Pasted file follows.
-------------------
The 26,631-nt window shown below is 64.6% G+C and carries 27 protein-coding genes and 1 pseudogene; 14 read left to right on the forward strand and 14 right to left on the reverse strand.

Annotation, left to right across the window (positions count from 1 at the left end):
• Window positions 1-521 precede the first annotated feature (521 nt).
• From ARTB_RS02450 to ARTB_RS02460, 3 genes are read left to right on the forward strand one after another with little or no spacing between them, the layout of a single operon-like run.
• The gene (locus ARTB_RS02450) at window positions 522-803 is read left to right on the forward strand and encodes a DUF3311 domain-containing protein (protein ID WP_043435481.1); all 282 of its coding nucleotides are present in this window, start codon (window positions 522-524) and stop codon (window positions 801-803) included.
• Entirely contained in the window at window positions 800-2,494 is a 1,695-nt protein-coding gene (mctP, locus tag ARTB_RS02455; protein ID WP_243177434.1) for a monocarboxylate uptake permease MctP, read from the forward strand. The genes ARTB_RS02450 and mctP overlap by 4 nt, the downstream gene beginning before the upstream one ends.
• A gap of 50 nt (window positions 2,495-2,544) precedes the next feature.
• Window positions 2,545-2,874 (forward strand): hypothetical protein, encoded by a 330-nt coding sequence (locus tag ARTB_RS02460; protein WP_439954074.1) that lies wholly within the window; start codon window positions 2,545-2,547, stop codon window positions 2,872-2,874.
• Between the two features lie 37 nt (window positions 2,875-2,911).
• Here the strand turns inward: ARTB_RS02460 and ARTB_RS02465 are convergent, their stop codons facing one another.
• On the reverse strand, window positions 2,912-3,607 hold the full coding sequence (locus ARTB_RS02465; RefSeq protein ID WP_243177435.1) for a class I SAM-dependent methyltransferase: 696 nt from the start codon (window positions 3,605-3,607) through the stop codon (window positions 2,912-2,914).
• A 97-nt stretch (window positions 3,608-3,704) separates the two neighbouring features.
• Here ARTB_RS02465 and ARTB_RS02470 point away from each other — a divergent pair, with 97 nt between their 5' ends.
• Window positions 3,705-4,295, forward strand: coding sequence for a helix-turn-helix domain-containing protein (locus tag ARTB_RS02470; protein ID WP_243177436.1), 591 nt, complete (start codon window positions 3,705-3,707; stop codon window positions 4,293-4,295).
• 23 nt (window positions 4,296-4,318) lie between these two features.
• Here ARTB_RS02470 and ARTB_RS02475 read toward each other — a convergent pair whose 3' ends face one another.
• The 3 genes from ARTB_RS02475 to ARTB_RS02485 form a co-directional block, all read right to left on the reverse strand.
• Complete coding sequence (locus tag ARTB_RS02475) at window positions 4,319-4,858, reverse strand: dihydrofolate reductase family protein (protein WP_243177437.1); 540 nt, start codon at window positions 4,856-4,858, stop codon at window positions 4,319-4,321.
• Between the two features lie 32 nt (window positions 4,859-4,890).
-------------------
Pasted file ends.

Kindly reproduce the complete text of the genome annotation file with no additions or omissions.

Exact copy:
The 26,631-nt window shown below is 64.6% G+C and carries 27 protein-coding genes and 1 pseudogene; 14 read left to right on the forward strand and 14 right to left on the reverse strand.

Annotation, left to right across the window (positions count from 1 at the left end):
• Window positions 1-521 precede the first annotated feature (521 nt).
• From ARTB_RS02450 to ARTB_RS02460, 3 genes are read left to right on the forward strand one after another with little or no spacing between them, the layout of a single operon-like run.
• The gene (locus ARTB_RS02450) at window positions 522-803 is read left to right on the forward strand and encodes a DUF3311 domain-containing protein (protein ID WP_043435481.1); all 282 of its coding nucleotides are present in this window, start codon (window positions 522-524) and stop codon (window positions 801-803) included.
• Entirely contained in the window at window positions 800-2,494 is a 1,695-nt protein-coding gene (mctP, locus tag ARTB_RS02455; protein ID WP_243177434.1) for a monocarboxylate uptake permease MctP, read from the forward strand. The genes ARTB_RS02450 and mctP overlap by 4 nt, the downstream gene beginning before the upstream one ends.
• A gap of 50 nt (window positions 2,495-2,544) precedes the next feature.
• Window positions 2,545-2,874 (forward strand): hypothetical protein, encoded by a 330-nt coding sequence (locus tag ARTB_RS02460; protein WP_439954074.1) that lies wholly within the window; start codon window positions 2,545-2,547, stop codon window positions 2,872-2,874.
• Between the two features lie 37 nt (window positions 2,875-2,911).
• Here the strand turns inward: ARTB_RS02460 and ARTB_RS02465 are convergent, their stop codons facing one another.
• On the reverse strand, window positions 2,912-3,607 hold the full coding sequence (locus ARTB_RS02465; RefSeq protein ID WP_243177435.1) for a class I SAM-dependent methyltransferase: 696 nt from the start codon (window positions 3,605-3,607) through the stop codon (window positions 2,912-2,914).
• A 97-nt stretch (window positions 3,608-3,704) separates the two neighbouring features.
• Here ARTB_RS02465 and ARTB_RS02470 point away from each other — a divergent pair, with 97 nt between their 5' ends.
• Window positions 3,705-4,295, forward strand: coding sequence for a helix-turn-helix domain-containing protein (locus tag ARTB_RS02470; protein ID WP_243177436.1), 591 nt, complete (start codon window positions 3,705-3,707; stop codon window positions 4,293-4,295).
• 23 nt (window positions 4,296-4,318) lie between these two features.
• Here ARTB_RS02470 and ARTB_RS02475 read toward each other — a convergent pair whose 3' ends face one another.
• The 3 genes from ARTB_RS02475 to ARTB_RS02485 form a co-directional block, all read right to left on the reverse strand.
• Complete coding sequence (locus tag ARTB_RS02475) at window positions 4,319-4,858, reverse strand: dihydrofolate reductase family protein (protein WP_243177437.1); 540 nt, start codon at window positions 4,856-4,858, stop codon at window positions 4,319-4,321.
• Between the two features lie 32 nt (window positions 4,859-4,890).